Tuesday, 25 June 2013

Litha: some thoughts

The lime tree by my window has not yet flowered, with its sweet if fugitive scent. It is June 25th and we have had a long grey winter and a cold, damp summer - so far - due to the vagaries of the Jet Stream. Last year my lime flowered on midsummer evening, the summer solstice. I was going to say ‘the ancient festival of’ but I cannot - there is no documented proof that the summer solstice was ever celebrated in England in the remote past, that is to say, concerning the most part of Britain where the English language is today spoken.

However, my blog is in the form of a journey, an exploration into the past, and so - hold tight -  backwards in time we go. I look for patterns in belief and the patterns I am seeing do strongly suggest that the documented pre-Christian midsummer festivals across continental Europe were in fact reciprocated on this side of the briny divide; bit of a problem though, because the first historian of the English, 8th century Bede, effectively says ‘no’ by ignoring them, if they did exist; and also remembering that the insularisation of the British Isles was a fairly recent phenomenon in terms of geological time: the land mass now named ‘Doggerland’ which linked us to northern Europe was only completely inundated by the North Sea some 8000 years ago.

So what patterns am I seeing? I think summer can be celebrated from springtime, the dawn of summer - until midsummer - and beyond that is the agrarian harvest, with its own rituals. This means I am looking at May [Beltaine] to July for summer festivals in Britain and not just the period of the solstice. I have found traces or suggestions of the Baltic midsummer festival ‘Ligo’ in the name of the lime tree because both words trace back to a common sense of ‘pliable’ or ‘lithe’ which is the self-same meaning for the Anglo-Saxon season of Litha, recorded by Bede as a name for midsummer, but that is all he tells us.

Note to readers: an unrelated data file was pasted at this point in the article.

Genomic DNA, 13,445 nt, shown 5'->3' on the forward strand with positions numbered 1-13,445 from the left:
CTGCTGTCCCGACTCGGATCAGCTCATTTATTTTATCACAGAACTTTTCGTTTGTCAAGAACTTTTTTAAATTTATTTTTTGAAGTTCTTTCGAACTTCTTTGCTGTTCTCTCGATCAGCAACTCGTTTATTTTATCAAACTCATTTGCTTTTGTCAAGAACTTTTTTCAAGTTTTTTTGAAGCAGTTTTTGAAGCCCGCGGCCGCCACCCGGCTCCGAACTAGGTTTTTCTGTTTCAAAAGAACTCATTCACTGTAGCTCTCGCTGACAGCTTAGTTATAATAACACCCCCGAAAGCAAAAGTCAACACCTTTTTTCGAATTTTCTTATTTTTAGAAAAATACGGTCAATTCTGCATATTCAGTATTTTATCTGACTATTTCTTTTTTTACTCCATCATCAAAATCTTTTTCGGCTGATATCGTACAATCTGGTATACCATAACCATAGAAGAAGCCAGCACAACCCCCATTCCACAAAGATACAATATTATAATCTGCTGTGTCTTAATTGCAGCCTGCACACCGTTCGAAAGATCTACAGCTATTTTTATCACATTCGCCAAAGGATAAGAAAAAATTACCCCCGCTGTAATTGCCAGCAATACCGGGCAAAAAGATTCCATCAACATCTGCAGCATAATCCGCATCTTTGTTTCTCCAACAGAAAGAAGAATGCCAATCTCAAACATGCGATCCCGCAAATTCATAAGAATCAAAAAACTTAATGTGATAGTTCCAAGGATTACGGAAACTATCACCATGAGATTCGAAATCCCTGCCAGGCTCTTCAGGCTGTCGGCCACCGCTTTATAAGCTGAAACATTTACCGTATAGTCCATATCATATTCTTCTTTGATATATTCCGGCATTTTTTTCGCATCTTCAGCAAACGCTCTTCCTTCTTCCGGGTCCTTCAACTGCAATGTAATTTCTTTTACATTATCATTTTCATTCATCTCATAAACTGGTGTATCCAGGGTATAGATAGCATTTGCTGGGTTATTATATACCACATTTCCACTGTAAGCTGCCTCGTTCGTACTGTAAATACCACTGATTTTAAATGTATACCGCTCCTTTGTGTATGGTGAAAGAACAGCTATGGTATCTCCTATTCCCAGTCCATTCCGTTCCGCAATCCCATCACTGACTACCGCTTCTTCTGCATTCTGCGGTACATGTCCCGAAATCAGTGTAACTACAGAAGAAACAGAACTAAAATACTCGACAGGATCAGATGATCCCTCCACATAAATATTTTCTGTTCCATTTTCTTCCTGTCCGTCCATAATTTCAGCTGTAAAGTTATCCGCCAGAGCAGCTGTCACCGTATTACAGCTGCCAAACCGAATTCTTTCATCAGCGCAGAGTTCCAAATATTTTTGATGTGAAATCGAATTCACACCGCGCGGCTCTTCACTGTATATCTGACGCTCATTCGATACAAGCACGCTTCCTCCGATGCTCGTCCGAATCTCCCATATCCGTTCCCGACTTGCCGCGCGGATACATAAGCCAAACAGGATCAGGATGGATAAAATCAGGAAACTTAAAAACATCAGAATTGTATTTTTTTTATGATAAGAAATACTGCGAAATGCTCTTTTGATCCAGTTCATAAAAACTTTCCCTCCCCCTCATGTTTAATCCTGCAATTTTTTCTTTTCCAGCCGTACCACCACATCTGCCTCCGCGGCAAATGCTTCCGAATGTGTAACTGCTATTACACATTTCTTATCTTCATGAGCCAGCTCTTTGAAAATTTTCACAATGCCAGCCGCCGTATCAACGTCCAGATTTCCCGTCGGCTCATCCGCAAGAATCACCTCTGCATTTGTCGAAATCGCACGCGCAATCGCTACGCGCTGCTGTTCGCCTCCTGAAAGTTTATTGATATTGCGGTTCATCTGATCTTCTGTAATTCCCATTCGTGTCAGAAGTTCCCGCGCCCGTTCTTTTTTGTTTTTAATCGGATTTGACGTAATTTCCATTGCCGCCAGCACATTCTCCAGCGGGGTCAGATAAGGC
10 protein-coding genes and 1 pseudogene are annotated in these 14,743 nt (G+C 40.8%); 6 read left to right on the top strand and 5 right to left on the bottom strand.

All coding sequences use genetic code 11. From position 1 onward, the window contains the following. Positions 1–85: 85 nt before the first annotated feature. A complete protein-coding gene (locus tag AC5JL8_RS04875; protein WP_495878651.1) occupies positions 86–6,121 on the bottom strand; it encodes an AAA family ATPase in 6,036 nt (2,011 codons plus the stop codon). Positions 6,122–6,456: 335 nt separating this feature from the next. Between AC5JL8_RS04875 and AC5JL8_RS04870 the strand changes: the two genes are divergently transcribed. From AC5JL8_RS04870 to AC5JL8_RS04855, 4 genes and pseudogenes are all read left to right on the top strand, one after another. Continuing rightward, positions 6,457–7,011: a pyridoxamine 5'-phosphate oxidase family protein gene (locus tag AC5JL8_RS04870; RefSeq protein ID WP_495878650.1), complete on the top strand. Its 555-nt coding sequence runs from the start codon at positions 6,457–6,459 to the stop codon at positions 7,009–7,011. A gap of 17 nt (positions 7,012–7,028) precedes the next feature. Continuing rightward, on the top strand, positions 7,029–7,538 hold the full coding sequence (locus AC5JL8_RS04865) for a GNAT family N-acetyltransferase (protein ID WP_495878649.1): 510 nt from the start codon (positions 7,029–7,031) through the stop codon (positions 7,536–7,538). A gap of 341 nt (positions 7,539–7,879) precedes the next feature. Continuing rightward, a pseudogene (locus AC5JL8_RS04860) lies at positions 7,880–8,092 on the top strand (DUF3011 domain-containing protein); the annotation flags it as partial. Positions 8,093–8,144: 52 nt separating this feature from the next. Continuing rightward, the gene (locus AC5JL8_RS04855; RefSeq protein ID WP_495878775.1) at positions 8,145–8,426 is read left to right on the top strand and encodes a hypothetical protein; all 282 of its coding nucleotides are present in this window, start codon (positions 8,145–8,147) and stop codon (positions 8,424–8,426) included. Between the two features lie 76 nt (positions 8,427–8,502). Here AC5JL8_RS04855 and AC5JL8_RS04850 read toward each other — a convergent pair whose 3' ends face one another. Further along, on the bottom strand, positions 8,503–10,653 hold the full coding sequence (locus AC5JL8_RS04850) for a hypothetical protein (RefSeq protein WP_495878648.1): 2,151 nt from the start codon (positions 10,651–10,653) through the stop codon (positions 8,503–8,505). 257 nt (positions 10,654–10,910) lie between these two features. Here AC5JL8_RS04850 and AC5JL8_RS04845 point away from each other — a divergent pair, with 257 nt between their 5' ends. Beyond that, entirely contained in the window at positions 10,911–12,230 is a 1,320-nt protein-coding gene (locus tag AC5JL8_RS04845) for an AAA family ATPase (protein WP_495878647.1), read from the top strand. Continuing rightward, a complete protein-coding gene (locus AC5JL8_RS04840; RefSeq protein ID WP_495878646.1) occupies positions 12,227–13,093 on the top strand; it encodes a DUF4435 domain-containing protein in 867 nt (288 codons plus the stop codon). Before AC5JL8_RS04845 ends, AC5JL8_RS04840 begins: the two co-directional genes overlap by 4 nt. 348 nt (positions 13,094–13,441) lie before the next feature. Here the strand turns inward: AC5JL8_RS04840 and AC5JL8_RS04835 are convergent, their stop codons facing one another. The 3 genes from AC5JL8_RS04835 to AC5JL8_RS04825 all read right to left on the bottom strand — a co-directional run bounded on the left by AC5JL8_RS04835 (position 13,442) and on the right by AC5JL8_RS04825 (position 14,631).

Well, we have our tree, the lime, once abundant in the British Isles but it is a curious fact that since Britain was cut adrift from continental Europe the lime has stopped propagating itself over here. It follows that it is a dwindling tree in Britain, if still quite a popular one, judging by our streets and park spaces. Perhaps the second favourite tree (there were several) of the Baltic sun goddess Saule (‘sun’) was the birch, and the birch carried on as before, unfazed by the depredations of the North Sea, it figures quite prominently in British midsummer festivals from when they are documented, from about the Middle Ages onward -

“The impulse to celebrate the arrival of summer in Europe’s northlands, by bringing home blooms and leaves, is probably ageless ... birch was the favoured tree in Wales ... the maypole ... a tall birch tree, around which festivity took place”

pp 230, 233, Ronald Hutton, ‘The Stations of the Sun’, 1996.

Latvian Daina [song number 235].

The three leaved birch
At the edge of the highway;
This is where Saule suspended her girdle,
And Saule’s  daughter, her crown.

[translation RK]
However, a crucial aspect of the summer rites (including spring time) was ritual bathing - which explains the St John the Baptist reference for midsummer - a somewhat neglected Christian feast day in the UK today.

Across Eurasia, the summer bathing tradition of Kupala Night "predates Christianity. Due to the popularity of the pagan celebration ...it was simply accepted and re-established as one of the native Christian traditions intertwined with local folklore.

 "The Ukrainian, Belarusian and Russian name of this holiday combines "Ivan" (John — the Baptist) and Kupala which is related to a word derived from the Slavic word for bathing, which is cognate. The latter is reinterpreted as John's baptizing people through full immersion in water (therefore his biblical title of the Baptist)"

But Kupala is a goddess - she is an incarnation of the summer goddess - in England that would be 'Queen of the May' a tradition itself absorbed I believe by the Virgin Mary, the May 1 ‘Queen of Heaven’. Kupala's feast day, the solstice and her ritual bathing has been merged to the St John the Baptist observance.

Then where is Kupala’s ritual summer dip in the British Isles? To begin with there are some intriguing hints. “In Oxford, it is traditional for May Morning revellers to gather below the Great Tower of Magdalen College ... to listen to the college choir sing traditional madrigals ... then thought to be traditional for some people to jump off Magdalen Bridge into the River Cherwell”.